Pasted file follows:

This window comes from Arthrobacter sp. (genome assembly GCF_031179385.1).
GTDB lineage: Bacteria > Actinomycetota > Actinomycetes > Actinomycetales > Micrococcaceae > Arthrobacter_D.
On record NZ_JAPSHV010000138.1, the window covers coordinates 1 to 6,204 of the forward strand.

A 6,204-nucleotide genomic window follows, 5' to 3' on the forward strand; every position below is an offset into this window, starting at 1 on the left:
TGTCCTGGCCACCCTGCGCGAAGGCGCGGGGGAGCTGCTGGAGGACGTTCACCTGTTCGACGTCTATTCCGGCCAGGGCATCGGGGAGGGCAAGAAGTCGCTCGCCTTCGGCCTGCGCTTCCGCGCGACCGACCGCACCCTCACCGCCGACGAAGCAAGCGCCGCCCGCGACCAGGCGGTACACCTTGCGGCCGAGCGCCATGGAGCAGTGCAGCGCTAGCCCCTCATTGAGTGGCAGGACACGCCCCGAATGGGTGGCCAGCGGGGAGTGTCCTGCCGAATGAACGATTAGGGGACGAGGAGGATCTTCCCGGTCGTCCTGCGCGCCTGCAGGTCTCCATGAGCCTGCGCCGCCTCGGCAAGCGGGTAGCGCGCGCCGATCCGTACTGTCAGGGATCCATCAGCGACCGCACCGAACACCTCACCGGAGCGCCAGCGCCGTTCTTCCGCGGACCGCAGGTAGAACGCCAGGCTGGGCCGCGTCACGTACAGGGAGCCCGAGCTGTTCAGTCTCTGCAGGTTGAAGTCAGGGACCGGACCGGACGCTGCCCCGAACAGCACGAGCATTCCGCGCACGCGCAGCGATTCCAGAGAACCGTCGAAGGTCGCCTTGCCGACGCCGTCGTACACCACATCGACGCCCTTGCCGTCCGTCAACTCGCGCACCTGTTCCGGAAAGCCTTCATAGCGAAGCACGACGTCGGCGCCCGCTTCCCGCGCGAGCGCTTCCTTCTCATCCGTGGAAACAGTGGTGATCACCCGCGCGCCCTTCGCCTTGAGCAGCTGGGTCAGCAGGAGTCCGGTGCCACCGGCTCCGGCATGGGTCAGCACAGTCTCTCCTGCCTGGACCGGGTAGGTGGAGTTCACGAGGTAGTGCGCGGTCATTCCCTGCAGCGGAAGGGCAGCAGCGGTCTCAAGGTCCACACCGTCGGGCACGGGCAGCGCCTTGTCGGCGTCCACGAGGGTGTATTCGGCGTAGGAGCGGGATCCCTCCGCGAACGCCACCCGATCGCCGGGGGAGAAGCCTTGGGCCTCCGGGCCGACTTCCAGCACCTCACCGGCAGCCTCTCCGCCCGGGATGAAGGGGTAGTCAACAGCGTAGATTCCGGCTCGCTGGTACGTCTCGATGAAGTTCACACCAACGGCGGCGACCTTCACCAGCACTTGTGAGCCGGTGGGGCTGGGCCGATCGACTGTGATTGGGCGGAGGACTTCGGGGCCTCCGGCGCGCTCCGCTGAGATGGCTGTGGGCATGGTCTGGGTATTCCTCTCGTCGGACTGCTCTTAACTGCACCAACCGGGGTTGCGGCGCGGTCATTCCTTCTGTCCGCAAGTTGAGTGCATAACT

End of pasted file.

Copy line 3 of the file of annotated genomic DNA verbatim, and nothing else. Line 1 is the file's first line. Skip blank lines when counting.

On record NZ_JAPSHV010000138.1, the window covers coordinates 1 to 6,204 of the forward strand.